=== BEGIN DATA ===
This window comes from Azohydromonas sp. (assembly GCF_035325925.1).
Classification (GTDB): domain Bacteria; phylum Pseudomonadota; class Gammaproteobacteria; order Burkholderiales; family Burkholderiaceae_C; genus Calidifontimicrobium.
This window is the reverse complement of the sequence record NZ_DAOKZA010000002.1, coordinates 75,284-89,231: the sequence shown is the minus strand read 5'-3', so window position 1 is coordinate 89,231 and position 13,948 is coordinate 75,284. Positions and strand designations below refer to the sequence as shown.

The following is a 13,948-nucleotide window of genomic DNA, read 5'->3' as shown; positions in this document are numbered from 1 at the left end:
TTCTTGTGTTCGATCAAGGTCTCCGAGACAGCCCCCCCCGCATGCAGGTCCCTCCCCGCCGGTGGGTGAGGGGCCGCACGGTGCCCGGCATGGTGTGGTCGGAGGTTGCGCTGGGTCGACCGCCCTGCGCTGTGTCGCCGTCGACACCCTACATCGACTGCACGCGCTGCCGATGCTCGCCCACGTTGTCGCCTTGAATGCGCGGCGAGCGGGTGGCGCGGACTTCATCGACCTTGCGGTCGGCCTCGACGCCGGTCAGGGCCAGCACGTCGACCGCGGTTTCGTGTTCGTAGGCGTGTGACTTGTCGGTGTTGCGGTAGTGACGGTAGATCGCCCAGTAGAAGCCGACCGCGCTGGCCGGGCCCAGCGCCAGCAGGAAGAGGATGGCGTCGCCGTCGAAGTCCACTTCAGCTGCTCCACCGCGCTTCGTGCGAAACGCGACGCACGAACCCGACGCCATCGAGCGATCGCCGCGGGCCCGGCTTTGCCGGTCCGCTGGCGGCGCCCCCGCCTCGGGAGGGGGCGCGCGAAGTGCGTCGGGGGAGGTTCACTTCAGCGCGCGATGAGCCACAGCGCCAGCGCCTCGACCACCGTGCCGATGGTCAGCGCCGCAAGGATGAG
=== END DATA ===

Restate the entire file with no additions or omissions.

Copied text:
This window comes from Azohydromonas sp. (assembly GCF_035325925.1).
Classification (GTDB): domain Bacteria; phylum Pseudomonadota; class Gammaproteobacteria; order Burkholderiales; family Burkholderiaceae_C; genus Calidifontimicrobium.
This window is the reverse complement of the sequence record NZ_DAOKZA010000002.1, coordinates 75,284-89,231: the sequence shown is the minus strand read 5'-3', so window position 1 is coordinate 89,231 and position 13,948 is coordinate 75,284. Positions and strand designations below refer to the sequence as shown.

The following is a 13,948-nucleotide window of genomic DNA, read 5'->3' as shown; positions in this document are numbered from 1 at the left end:
TTCTTGTGTTCGATCAAGGTCTCCGAGACAGCCCCCCCCGCATGCAGGTCCCTCCCCGCCGGTGGGTGAGGGGCCGCACGGTGCCCGGCATGGTGTGGTCGGAGGTTGCGCTGGGTCGACCGCCCTGCGCTGTGTCGCCGTCGACACCCTACATCGACTGCACGCGCTGCCGATGCTCGCCCACGTTGTCGCCTTGAATGCGCGGCGAGCGGGTGGCGCGGACTTCATCGACCTTGCGGTCGGCCTCGACGCCGGTCAGGGCCAGCACGTCGACCGCGGTTTCGTGTTCGTAGGCGTGTGACTTGTCGGTGTTGCGGTAGTGACGGTAGATCGCCCAGTAGAAGCCGACCGCGCTGGCCGGGCCCAGCGCCAGCAGGAAGAGGATGGCGTCGCCGTCGAAGTCCACTTCAGCTGCTCCACCGCGCTTCGTGCGAAACGCGACGCACGAACCCGACGCCATCGAGCGATCGCCGCGGGCCCGGCTTTGCCGGTCCGCTGGCGGCGCCCCCGCCTCGGGAGGGGGCGCGCGAAGTGCGTCGGGGGAGGTTCACTTCAGCGCGCGATGAGCCACAGCGCCAGCGCCTCGACCACCGTGCCGATGGTCAGCGCCGCAAGGATGAG